Could you imagine practicing regularly with an attitude of underachievement? One famous Patanjalim yoga sutra says that progress arises from consistent practice and non attachment. After practicing consistently for a long time the ‘six poisons’ of anger, jealousy, delusion, greed, lust and laziness begin to dissolve and greater self awareness arises. These six poisons are like dirt that is washed away from the diamond of our inner most heart. What remains is space for greater empathy, compassion, friendliness, real love and higher minded thought forms.
Proper attitude is also cultivated by observing the yamas and niyamas, the first and second limbs of the eight limbs of Ashtanga yoga. These are suggestions for proper relationship with yourself, others and nature. They are guidelines to keep us on the correct path. They help us to not create negative karma. Simply listed, they are: non violence, truthfulness, non stealing, sexual / energetic moderation, not being greedy, cleanliness, contentment, sacrifice / discipline, self observation and surrender. It has been said that sadhana (spiritual practice or effort) without the yamas and niyamas is an impossibility.
The Sanskrit root dr means to see. While dristhi is the object of awareness or ‘the seen’. Drushtah is ‘the seer’, or witness consciousness. You are there seer,=, the one witnessing creation and the dance of life. The Dristhi is the looking place during our asana practice. It is the object of our mental focus. Cultivating this still point of awareness is important in developing concentration, meditation and deeper states of Self realisation. The union and merging of the seer and the seen is a mystical occurrence that is the topic of countless works by poets, rishis, yogis, visionaries and philosophers.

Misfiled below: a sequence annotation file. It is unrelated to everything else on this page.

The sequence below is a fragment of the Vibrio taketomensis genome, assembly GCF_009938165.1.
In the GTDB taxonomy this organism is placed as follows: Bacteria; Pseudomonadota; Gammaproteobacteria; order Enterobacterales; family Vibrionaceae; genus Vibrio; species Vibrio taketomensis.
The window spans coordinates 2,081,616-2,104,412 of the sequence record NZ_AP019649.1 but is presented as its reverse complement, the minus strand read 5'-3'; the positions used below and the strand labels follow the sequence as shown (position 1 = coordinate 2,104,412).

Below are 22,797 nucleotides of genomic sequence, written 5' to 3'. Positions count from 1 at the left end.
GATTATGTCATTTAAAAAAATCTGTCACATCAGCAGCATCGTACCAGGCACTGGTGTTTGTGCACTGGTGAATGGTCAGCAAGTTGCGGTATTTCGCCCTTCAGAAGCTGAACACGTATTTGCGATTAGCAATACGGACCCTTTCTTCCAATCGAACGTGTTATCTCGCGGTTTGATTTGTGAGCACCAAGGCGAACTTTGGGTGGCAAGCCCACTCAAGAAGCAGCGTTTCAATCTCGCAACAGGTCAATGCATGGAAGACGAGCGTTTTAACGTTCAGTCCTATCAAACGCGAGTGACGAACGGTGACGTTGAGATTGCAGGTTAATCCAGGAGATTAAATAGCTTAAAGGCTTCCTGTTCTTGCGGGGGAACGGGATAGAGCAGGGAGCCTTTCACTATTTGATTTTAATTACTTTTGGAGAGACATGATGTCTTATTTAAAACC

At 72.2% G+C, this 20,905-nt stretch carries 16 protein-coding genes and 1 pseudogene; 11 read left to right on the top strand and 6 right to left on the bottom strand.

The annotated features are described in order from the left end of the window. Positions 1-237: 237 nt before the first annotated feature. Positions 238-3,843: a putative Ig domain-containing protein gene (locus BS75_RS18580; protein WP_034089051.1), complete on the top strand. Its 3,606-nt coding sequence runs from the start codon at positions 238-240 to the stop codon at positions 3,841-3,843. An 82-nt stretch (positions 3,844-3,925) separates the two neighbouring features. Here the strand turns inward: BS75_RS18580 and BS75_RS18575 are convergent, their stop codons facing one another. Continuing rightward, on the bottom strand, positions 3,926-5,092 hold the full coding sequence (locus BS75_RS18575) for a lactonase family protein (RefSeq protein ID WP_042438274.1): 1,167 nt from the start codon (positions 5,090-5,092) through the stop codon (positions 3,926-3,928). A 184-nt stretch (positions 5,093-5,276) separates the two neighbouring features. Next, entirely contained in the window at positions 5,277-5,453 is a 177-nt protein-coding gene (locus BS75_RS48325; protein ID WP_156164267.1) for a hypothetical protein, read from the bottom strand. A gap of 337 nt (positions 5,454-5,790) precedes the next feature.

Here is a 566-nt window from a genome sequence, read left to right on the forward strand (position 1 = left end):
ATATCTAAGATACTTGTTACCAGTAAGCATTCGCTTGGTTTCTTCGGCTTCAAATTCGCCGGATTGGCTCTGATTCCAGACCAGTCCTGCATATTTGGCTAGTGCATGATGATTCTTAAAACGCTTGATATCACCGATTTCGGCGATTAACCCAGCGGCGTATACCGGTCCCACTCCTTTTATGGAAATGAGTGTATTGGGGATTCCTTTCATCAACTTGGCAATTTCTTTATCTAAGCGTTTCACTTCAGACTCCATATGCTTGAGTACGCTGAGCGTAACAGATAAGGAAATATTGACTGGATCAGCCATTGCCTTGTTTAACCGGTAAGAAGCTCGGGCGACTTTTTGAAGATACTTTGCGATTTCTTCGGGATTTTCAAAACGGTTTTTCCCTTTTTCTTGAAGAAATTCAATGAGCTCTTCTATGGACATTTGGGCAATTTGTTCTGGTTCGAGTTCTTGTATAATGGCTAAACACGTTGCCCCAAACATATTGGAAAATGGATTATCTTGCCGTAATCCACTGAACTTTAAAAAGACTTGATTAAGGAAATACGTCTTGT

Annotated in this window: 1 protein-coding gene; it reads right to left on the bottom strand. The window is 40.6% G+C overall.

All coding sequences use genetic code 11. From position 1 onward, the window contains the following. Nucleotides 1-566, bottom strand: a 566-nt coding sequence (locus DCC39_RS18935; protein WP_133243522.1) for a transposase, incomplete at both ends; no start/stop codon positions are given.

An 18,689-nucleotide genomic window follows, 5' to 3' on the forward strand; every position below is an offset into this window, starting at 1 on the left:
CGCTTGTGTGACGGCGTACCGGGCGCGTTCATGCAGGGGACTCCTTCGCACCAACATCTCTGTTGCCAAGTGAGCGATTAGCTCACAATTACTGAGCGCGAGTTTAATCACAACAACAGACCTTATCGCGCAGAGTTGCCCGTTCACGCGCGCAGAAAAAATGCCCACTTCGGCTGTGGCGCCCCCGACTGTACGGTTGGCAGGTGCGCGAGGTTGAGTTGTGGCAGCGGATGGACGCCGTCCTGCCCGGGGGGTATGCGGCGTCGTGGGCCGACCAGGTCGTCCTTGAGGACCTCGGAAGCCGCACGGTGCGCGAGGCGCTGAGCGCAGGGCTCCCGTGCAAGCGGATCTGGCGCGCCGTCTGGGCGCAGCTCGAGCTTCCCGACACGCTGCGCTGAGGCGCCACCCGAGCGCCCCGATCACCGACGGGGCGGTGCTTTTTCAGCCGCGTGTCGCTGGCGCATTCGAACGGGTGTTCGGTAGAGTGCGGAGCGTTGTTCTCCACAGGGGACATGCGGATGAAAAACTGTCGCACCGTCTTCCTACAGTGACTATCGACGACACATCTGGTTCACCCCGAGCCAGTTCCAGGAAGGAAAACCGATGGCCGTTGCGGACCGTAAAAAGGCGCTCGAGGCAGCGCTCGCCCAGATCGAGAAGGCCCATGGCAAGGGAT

As the practice deepens, internal and external awareness begins to blossom like a flower. The senses are heightened and hopefully a practitioner becomes more aware of the results of their thoughts and actions. The mature practitioner begins to have more control over their mind and senses; as opposed to being controlled by them. Regular and long term practitioners eventually begin to see aspects of themselves in others. As this continues, it creates a sense of respect, reverence and humility among other human beings and all of creation.
Continued introspection creates the conditions for the yoga student to see that there is a deeper part of themselves other than the ever-changing body, mind, and emotions. Beyond the mind and body, what remains to be identified with is consciousness itself. This consciousness is awareness that is unchanging and eternal. It is at the core of every human personality. Recognising and identifying with this eternal consciousness is perhaps the most noble of efforts of a yoga practitioner.
Weaving all of these five elements together into your practice is not an easy task but the fruit (reward) is sweet. Do your practice regularly with a sense of beauty, kindness and gratitude and soon, love and wellness will begin to flow like water.
by Clayton Horton